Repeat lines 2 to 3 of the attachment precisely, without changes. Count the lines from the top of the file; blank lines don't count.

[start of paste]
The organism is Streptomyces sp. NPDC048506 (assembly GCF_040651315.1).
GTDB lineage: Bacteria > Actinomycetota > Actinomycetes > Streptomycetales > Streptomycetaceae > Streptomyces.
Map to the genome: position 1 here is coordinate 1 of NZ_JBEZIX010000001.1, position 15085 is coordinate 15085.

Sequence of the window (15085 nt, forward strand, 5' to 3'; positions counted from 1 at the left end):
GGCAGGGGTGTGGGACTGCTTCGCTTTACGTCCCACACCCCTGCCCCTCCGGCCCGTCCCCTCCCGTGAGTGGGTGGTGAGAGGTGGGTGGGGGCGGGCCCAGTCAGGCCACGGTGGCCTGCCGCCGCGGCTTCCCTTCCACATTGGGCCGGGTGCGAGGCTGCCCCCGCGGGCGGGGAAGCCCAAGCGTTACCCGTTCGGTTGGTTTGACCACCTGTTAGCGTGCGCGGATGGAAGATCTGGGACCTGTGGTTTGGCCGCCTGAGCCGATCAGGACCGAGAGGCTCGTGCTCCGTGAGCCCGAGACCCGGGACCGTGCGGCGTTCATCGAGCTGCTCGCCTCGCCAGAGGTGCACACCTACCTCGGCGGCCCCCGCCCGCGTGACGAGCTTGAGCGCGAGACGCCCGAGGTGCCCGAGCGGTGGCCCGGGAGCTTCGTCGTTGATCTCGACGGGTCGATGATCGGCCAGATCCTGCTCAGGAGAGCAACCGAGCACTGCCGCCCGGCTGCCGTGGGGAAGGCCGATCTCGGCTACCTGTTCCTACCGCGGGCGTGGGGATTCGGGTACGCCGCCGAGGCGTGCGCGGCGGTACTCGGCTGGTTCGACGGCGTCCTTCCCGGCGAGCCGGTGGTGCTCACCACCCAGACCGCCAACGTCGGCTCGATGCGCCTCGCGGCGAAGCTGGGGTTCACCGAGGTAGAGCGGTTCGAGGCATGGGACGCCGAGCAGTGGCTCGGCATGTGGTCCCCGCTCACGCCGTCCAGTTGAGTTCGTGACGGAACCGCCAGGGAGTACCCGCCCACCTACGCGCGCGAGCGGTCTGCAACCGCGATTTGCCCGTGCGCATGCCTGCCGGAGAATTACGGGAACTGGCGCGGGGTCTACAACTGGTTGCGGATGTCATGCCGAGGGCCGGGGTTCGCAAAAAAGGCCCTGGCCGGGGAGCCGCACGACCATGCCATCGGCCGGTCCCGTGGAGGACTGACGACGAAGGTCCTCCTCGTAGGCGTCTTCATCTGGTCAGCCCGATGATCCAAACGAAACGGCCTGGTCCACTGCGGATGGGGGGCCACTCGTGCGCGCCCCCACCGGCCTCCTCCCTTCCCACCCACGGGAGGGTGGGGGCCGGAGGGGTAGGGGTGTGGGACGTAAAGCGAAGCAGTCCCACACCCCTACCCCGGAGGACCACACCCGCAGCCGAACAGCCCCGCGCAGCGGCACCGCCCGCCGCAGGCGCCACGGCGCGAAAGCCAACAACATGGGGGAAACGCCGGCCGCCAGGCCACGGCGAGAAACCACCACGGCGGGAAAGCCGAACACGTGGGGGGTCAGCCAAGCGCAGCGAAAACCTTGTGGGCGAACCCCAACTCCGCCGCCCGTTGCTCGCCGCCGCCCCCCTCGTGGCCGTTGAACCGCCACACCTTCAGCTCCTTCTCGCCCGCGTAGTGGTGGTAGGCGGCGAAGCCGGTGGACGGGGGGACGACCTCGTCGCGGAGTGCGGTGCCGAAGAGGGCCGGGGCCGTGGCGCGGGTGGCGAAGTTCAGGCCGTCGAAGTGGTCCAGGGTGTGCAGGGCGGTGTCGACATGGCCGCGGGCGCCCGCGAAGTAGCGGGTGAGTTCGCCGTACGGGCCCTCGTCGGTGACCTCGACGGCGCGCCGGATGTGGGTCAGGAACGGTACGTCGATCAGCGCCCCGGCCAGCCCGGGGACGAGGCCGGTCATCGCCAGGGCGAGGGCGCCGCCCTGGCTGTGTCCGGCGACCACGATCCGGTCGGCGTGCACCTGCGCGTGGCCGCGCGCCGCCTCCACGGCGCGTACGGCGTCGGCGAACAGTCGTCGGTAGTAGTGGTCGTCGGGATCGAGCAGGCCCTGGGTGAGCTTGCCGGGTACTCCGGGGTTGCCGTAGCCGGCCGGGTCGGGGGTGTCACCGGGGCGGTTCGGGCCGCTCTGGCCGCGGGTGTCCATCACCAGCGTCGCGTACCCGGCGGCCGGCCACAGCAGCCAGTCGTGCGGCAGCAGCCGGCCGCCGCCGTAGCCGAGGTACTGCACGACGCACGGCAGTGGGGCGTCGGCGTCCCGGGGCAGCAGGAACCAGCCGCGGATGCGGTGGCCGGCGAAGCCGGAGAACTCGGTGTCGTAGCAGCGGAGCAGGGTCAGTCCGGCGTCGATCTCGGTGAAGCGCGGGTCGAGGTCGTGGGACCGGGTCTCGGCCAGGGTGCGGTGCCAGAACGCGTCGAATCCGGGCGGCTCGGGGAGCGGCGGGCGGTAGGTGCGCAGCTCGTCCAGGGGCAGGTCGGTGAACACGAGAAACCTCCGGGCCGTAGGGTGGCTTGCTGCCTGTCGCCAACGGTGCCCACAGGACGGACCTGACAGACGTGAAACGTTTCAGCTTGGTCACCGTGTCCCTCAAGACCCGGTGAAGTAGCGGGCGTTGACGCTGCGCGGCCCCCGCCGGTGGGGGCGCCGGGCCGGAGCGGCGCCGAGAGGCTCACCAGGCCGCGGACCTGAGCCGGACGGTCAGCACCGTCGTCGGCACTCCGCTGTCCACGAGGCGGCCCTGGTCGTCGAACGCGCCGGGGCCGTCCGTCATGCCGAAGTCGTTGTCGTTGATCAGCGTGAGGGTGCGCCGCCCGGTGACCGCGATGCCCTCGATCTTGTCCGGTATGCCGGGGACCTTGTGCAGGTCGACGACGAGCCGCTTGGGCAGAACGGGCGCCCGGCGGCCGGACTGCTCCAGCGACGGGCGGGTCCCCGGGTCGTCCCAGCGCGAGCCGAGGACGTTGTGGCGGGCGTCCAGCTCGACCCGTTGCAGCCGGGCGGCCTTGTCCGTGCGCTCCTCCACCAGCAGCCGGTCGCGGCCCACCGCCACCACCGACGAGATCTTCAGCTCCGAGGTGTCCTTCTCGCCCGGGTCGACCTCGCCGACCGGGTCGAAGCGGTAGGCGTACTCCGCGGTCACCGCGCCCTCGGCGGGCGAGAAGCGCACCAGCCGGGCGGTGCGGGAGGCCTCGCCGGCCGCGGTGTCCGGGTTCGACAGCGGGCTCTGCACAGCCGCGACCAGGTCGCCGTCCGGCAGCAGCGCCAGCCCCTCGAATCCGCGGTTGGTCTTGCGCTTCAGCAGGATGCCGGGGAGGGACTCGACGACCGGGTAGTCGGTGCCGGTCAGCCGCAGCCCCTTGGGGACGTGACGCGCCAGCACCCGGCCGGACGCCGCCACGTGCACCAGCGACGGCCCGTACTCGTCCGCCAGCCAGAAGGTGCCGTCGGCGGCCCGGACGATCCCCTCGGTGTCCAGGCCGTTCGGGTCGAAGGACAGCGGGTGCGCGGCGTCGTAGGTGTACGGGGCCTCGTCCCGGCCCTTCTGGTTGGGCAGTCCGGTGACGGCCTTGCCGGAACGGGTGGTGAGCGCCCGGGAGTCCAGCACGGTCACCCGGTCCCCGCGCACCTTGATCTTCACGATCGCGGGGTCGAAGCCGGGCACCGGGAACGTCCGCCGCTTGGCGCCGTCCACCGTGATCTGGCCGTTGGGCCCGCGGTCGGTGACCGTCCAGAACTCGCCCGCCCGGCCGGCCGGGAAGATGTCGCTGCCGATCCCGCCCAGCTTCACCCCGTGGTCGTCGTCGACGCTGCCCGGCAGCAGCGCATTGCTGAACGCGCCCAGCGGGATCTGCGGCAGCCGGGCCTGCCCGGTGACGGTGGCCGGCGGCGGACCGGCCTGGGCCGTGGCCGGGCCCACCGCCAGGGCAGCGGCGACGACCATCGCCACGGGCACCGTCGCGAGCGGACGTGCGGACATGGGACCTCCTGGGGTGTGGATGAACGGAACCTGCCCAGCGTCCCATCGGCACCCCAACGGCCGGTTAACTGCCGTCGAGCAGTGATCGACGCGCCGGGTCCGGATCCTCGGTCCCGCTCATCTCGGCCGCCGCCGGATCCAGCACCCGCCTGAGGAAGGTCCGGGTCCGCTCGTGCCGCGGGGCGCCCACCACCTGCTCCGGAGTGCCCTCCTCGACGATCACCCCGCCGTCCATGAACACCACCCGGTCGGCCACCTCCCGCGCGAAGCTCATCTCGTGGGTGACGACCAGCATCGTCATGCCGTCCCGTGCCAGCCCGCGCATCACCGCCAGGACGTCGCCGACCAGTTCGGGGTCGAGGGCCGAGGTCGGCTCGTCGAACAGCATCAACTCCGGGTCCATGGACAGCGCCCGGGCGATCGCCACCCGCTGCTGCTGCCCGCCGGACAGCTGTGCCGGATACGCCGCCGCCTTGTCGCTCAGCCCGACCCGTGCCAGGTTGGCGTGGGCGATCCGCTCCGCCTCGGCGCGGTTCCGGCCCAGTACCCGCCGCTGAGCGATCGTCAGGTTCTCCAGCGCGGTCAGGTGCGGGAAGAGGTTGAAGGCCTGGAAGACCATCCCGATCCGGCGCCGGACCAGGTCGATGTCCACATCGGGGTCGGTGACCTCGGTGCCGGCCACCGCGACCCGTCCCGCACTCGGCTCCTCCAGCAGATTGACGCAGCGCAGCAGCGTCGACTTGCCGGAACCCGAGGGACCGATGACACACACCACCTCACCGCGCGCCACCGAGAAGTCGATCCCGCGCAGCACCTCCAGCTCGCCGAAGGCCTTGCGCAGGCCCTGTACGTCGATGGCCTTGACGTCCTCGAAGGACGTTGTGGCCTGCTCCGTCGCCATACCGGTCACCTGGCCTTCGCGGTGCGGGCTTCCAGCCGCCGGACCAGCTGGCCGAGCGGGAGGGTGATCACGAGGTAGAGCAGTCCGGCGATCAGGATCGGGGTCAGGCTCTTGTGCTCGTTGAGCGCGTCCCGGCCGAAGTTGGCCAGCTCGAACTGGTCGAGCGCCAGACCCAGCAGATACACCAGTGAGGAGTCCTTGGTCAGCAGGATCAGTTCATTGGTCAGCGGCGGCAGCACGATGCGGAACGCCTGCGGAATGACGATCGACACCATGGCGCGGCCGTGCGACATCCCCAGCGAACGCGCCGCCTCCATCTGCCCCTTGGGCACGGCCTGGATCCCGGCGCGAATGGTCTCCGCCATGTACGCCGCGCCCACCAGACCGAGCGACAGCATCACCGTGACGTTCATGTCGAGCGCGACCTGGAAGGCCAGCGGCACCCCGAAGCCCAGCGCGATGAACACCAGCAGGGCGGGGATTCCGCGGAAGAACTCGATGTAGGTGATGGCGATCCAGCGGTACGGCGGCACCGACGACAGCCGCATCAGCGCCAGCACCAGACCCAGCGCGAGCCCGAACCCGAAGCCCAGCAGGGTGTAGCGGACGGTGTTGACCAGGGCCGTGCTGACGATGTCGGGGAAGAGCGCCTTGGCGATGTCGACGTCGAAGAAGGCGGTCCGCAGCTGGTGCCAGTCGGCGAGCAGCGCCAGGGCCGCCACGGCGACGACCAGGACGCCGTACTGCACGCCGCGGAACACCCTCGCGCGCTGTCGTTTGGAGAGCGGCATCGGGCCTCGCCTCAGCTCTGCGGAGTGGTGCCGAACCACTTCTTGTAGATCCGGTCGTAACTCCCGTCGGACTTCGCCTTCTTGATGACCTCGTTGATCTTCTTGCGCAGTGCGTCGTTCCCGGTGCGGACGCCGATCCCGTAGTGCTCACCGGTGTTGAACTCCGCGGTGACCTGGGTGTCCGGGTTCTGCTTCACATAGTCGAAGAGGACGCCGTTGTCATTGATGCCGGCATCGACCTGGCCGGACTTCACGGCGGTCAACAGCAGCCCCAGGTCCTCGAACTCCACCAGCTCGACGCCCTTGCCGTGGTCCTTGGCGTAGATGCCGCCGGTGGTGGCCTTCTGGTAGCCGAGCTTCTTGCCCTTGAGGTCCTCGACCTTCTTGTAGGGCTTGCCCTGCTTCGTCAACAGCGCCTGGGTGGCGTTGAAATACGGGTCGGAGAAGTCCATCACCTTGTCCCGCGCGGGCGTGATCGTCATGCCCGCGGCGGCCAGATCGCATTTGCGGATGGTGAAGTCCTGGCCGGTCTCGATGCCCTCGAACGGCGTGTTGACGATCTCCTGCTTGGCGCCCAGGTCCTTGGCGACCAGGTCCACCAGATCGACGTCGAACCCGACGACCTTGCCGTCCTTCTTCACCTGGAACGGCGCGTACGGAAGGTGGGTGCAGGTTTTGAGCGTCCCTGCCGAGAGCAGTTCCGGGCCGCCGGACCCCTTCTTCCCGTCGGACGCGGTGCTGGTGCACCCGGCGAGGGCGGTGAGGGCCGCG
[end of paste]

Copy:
GTDB lineage: Bacteria > Actinomycetota > Actinomycetes > Streptomycetales > Streptomycetaceae > Streptomyces.
Map to the genome: position 1 here is coordinate 1 of NZ_JBEZIX010000001.1, position 15085 is coordinate 15085.